John Clayton on the Cruz contract

Saw this item in John Clayton's mailbag this morning:

Q: Is Victor Cruz going to accept the long-term contract the Giants are offering him? I think $7 million with a lot of guaranteed money is plenty for a slot receiver, and he also is getting a bunch from endorsements. Still, I'm worried.

Andrew in New York

A: You should be worried. Tom Coughlin is worried. It's hard for a slot receiver to make more than $8 million a year. Cruz wants more. That's negotiating. I can't see the Giants going above $8 million, particularly knowing they might have to pay more to Hakeem Nicks if Nicks shows he's healthy. I think it would be good business if Cruz compromises, comes closer to the Giants' number, and then takes a deal that will leave him in position to get those endorsements. I have no problem with a player asking for the most money he can make. In this market, though, I worry what happens to the player if he lets a decent deal slip by and the money goes to another player.

I think that last point is the key one, when it comes to Cruz deciding what to do here. It's not a favorable market for players right now, and Cruz needs to keep that in mind. To this point, nothing has happened to force him to move in the Giants' direction in these negotiations, and Cruz has lost nothing by waiting to see if something would. If, for example, Nicks has a recurrence of the leg injury he suffered in minicamp last year, that could help Cruz's leverage. Not that he's rooting for Nicks to get hurt, of course, but the point is that he still hasn't had to give anything up in exchange for waiting for some unforeseen event that would help his leverage.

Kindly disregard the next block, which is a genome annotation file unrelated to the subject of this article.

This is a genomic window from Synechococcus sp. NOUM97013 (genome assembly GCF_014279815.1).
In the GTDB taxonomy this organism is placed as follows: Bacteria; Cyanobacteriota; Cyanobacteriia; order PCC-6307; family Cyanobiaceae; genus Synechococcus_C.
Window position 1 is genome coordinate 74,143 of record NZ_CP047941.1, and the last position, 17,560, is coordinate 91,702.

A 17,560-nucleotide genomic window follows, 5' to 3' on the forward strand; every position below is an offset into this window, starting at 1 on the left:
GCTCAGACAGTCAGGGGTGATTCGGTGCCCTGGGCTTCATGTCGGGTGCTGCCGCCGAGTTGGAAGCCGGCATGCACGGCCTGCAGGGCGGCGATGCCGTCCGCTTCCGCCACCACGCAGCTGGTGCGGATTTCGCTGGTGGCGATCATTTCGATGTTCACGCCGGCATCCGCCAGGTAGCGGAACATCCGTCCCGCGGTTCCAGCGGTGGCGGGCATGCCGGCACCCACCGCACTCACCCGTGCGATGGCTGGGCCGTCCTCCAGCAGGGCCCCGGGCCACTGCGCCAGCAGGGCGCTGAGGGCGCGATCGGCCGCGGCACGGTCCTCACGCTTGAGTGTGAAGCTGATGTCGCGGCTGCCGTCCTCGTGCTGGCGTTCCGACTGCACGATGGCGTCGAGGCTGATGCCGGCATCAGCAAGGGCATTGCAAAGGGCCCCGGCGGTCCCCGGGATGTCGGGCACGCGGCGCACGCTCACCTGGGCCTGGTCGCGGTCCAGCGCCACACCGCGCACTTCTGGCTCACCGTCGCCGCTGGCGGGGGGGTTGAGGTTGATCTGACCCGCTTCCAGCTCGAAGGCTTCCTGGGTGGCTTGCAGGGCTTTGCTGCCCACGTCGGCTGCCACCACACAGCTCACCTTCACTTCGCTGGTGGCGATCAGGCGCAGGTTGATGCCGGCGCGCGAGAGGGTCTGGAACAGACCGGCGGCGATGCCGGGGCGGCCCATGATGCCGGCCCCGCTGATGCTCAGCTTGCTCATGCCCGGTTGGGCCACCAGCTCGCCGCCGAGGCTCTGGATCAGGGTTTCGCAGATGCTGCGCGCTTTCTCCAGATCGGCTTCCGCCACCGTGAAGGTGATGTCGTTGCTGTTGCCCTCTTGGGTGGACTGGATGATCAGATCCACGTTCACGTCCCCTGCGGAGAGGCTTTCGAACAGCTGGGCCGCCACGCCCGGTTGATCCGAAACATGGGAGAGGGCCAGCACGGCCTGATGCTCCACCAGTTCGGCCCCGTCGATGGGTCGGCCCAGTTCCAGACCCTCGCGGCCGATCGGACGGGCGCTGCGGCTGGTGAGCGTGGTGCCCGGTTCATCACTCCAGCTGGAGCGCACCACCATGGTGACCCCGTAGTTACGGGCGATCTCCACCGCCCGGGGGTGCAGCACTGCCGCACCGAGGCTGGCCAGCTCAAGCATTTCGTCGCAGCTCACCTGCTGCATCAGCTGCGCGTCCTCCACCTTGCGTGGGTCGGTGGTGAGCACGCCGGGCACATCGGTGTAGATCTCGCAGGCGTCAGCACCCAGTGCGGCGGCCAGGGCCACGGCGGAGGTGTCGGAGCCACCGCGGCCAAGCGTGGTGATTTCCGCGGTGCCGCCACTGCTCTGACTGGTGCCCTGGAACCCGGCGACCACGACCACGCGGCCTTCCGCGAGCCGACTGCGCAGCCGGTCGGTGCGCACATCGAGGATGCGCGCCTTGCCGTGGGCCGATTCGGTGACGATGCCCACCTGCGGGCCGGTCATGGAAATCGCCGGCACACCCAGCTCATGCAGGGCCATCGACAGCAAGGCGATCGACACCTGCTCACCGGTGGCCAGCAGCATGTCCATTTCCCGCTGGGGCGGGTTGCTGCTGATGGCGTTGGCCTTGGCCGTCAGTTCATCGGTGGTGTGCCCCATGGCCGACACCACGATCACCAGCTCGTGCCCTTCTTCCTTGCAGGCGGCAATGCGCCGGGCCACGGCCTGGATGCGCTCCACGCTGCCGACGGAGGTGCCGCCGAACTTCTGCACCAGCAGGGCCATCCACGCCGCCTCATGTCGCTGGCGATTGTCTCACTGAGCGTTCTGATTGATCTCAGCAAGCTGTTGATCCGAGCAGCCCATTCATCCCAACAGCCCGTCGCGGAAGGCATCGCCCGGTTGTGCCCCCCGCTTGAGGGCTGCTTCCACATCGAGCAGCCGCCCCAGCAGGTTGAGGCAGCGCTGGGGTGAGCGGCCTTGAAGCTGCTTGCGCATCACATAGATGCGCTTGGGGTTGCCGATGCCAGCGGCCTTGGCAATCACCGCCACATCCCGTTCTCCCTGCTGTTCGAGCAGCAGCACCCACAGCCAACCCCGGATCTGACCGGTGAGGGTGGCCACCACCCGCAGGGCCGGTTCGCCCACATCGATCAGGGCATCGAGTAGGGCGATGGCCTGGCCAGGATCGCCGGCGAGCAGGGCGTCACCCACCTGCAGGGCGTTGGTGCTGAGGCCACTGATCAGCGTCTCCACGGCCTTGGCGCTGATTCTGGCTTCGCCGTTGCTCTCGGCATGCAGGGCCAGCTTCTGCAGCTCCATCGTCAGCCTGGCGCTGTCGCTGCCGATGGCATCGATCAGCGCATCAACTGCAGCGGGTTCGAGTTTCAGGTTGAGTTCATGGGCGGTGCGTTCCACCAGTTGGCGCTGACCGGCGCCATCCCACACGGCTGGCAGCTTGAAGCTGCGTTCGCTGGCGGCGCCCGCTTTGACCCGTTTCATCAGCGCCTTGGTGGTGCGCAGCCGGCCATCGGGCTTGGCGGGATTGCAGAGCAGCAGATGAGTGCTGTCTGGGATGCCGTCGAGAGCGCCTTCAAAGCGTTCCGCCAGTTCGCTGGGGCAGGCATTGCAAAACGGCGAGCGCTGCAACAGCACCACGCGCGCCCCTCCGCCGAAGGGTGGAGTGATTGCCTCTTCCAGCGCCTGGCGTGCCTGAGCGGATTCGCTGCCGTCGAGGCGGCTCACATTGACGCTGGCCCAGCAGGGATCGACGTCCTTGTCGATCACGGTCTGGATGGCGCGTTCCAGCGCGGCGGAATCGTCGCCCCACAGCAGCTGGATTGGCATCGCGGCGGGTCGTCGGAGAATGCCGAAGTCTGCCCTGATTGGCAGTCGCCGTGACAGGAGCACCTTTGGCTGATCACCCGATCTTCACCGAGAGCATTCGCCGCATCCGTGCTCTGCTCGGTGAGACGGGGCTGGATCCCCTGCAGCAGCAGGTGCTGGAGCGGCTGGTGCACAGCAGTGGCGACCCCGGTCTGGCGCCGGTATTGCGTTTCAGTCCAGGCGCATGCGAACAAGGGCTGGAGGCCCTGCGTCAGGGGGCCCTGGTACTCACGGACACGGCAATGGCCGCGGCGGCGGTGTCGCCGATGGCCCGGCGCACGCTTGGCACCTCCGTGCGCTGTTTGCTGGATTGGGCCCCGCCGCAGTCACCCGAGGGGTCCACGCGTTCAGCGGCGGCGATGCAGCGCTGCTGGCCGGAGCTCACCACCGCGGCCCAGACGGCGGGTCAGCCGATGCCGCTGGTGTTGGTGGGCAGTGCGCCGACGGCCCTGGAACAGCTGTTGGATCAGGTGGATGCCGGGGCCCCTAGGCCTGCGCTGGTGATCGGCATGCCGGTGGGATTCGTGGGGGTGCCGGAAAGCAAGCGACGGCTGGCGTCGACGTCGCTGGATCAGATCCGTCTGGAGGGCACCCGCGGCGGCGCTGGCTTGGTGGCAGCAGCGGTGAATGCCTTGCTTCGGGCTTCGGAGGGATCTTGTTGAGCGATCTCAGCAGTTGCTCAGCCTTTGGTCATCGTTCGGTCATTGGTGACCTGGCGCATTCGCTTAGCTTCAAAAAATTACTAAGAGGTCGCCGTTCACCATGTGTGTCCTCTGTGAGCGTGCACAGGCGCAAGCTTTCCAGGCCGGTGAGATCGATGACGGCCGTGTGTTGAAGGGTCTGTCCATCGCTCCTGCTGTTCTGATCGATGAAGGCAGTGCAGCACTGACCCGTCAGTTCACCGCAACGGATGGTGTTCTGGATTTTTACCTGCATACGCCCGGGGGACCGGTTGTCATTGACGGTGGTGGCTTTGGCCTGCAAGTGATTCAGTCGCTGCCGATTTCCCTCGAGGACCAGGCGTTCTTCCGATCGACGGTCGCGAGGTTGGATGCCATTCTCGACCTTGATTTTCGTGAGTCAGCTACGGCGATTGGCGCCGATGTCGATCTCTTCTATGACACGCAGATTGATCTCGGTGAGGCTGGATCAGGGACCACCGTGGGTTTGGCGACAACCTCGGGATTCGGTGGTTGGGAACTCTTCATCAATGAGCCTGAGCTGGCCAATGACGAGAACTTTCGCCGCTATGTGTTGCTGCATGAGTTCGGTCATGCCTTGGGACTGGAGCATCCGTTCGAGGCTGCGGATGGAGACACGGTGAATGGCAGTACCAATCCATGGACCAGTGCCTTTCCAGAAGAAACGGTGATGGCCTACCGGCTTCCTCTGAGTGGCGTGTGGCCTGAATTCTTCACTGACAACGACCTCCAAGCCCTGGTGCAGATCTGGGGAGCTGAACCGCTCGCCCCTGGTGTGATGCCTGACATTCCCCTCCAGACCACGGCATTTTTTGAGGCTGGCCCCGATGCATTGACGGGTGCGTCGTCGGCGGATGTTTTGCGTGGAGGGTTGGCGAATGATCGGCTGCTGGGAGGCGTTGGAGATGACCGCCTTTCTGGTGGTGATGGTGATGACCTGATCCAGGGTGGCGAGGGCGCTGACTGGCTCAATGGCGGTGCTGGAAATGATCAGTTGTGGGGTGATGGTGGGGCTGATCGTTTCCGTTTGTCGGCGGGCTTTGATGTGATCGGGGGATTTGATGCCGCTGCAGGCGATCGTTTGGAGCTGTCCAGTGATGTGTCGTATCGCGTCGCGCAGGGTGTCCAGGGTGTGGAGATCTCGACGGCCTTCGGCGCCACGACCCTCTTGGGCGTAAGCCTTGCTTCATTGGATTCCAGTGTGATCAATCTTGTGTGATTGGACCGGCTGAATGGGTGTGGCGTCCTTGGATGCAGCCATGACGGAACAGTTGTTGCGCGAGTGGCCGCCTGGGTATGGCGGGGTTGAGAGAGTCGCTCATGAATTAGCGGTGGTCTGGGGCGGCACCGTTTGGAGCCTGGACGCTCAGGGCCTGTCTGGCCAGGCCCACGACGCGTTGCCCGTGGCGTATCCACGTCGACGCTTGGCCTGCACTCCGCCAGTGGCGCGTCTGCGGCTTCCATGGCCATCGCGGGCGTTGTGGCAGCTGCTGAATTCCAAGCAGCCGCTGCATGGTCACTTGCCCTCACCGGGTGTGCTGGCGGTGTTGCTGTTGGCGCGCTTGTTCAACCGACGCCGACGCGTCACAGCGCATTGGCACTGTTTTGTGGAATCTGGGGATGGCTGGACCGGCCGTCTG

Should we get to next month's mandatory minicamp with this still not resolved, Cruz will have a choice to make. He could skip the minicamp and begin to get the team worried about what happens if he holds out of training camp or even part of the season. The Giants aren't a team that tends to blink in these kinds of situations, but again, something could happen to change their minds. Cruz's problem, however, comes if he overplays his hand and the team discovers it can actually live without him -- i.e., the Giants' assertion that slot receivers are replaceable when Eli Manning is your quarterback gets proven right while Cruz sits home.

So I think John's right about what Cruz is doing and ultimately ought to do. I agree that Cruz is within his rights to try to cash in the two brilliant seasons he just had for as much money as he can get. He can't be sure his value will ever be as high again as it is right now. But I also think he'd be wise to understand the reality of where the market is for NFL players in 2013 and to learn from the lesson of Wes Welker. Assuming nothing happens between now and training camp to strengthen his case -- and assuming the Giant really are offering what's been reported -- Cruz probably has to end up being the one to make the first concession that ultimately gets the deal done.